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Learning about Conflict Resolution

Conflict resolution is the process of managing and resolving a disagreement or dispute between two or more parties in a constructive and mutually satisfactory way. It involves identifying the root cause of the conflict, understanding the perspectives and needs of all parties involved, and finding a solution that addresses the underlying issues to meet the interests of everyone involved. Conflict resolution can be applied in a variety of settings, such as personal relationships, workplaces, communities, and international diplomacy. Common forms of conflict resolution include mediation, arbitration, restorative justice, and peacebuilding.

Mediation is a form of conflict resolution in which a neutral third party, called a mediator, helps to facilitate a discussion between two or more parties in dispute. The mediator's role is to guide the parties through the process of identifying the underlying issues and finding a mutually satisfactory solution. Mediation is often used in legal disputes, such as divorce and employment-related issues, but it can also be used in a range of other contexts, including community disputes, business conflicts, and international diplomacy.

During the mediation process, the mediator typically meets with the parties separately to gain an understanding of their perspectives and interests. They then bring the parties together to facilitate a discussion in which each party has the opportunity to express their concerns, needs, and goals. The mediator helps to keep the discussion focused and on track, and encourages the parties to listen to each other and explore different options for resolving the conflict.

Arbitration is a legal process for resolving disputes between parties in which a neutral third party, called an arbitrator, is appointed to hear evidence and make a binding decision. It is often used as an alternative to litigation in court, as it is typically faster, less formal, and less costly. During arbitration, the parties present their evidence and arguments to the arbitrator, who then decides an outcome based on the facts and the law. The decision is typically final and binding. One of the benefits of arbitration is that it is a private process, meaning that the proceedings and the decision are not made public. This can be particularly beneficial in cases where the parties involved wish to keep the details of the dispute confidential.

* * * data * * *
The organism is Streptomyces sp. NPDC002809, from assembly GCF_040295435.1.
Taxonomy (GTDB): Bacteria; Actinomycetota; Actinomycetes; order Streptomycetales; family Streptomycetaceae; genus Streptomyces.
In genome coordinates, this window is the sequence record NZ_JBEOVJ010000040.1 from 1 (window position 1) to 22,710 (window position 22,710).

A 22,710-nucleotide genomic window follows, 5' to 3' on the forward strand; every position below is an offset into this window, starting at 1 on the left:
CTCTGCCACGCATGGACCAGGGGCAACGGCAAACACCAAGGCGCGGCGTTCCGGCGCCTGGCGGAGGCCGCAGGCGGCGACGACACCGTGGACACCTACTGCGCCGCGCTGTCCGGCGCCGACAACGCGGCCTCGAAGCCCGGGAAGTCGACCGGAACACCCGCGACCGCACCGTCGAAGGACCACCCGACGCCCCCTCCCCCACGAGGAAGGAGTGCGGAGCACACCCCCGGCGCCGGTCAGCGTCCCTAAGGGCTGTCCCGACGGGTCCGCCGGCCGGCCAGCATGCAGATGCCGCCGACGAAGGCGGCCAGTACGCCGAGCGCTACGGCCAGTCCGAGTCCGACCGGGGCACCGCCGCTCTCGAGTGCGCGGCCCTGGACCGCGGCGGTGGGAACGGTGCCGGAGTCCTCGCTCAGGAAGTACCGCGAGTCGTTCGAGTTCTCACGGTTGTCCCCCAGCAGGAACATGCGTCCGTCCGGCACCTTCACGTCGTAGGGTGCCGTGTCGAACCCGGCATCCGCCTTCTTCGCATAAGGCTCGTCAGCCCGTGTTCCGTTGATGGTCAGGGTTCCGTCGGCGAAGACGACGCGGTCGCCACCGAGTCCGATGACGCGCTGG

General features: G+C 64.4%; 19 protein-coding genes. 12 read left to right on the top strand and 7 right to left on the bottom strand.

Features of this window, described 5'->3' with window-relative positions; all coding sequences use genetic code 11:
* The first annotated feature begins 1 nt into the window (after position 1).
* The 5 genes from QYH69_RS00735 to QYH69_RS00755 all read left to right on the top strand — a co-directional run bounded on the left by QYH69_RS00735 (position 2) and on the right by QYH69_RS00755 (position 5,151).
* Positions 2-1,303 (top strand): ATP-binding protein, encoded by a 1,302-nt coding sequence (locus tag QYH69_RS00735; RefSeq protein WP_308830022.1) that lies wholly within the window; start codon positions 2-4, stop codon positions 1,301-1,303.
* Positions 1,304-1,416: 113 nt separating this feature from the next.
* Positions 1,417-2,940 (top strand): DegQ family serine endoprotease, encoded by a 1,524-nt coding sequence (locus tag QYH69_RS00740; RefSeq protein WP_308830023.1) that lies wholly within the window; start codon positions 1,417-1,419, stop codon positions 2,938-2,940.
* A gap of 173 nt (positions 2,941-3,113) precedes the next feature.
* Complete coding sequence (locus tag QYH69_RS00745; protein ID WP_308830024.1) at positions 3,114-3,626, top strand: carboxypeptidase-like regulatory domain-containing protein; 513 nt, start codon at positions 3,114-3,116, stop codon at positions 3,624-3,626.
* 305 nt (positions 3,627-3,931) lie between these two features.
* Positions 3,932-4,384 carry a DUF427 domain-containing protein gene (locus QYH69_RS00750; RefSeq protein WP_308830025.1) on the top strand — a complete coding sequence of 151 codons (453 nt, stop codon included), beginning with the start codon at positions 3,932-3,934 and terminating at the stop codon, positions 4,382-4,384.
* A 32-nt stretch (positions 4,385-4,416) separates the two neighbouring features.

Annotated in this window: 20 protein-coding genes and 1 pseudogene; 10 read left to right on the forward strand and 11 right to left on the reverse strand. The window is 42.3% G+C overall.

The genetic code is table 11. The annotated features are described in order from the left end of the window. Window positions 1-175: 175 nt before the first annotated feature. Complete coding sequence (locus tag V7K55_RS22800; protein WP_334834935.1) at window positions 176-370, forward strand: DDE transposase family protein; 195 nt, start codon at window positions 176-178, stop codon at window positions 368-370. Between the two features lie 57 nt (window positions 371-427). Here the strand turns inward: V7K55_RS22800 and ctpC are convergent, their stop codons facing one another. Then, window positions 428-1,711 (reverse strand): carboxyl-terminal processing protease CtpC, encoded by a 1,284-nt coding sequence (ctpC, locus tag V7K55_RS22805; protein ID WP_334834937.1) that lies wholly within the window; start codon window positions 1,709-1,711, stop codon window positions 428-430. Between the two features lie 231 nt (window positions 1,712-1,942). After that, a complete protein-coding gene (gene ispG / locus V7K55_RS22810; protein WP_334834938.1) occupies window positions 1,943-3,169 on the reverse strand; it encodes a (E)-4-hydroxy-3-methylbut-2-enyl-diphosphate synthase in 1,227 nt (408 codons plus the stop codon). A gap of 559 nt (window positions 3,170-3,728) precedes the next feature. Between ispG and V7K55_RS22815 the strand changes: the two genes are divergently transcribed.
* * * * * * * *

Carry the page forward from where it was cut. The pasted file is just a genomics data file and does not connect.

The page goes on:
Restorative justice
is a set of principles and practices rooted in indigenous societies. Restorative justice can be applied both reactively in response to conflict and/or crime, and proactively to strengthen communities. Restorative justice offers a different paradigm from conventional approaches to crime and punishment. While the criminal legal system focuses on punishing the  wrong-doer and relies on imprisonment to prevent further harm, restorative justice focuses on meeting the needs of those who have been harmed while also inviting those who have caused harm into a process of active accountability. Acknowledging our interconnectedness, restorative justice invites all those who have been impacted by harm into a conversation. Collectively, these individuals discuss the underlying causes of harm and determine a path to move forward. Rather than realizing justice as "punishment," restorative justice conceives of it as "repair" to the harm caused by crime and conflict. Understanding and responding to the needs of each involved party and the broader community is central to the collective creation of a just outcome.    

Restorative justice reflects the capacity of all people for healing, growth, and transformation by creating pathways for accountability, self-determination, and connection. Beyond the individuals directly impacted by conflict or harm, restorative justice asks each of us to reflect on our collective responsibility for creating conditions that enable and foster harm, and tasks us with supporting accountability and safety. Restorative justice has a range of applications within communities, schools, and the justice system. It may also be used to address mass social conflict and/or injustice.

Peacebuilding is a range of activities aimed at promoting sustainable peace and preventing the reoccurrence of conflict in societies that have experienced violent conflicts or are at risk of such conflicts. Peacebuilding is a complex and multidimensional process that involves addressing the root causes of conflict, promoting reconciliation and trust-building, as well as strengthening institutions and governance structures to ensure their greater inclusivity, accountability, and responsiveness to all members of society. It can involve a wide range of actors, including local communities, civil society organizations, governments, international organizations, and peacekeeping forces. Some common peacebuilding strategies include promoting intergroup dialogue and cooperation, supporting conflict resolution and reconciliation processes, strengthening democratic institutions, and promoting economic development and social justice.  

The ultimate goal of peacebuilding is to establish a lasting and sustainable peace, which is characterized by social cohesion, political stability, and economic development. Peacebuilding efforts can take a long time and require sustained engagement and commitment from all stakeholders.

Association for Conflict Resolution - Greater New York Chapter


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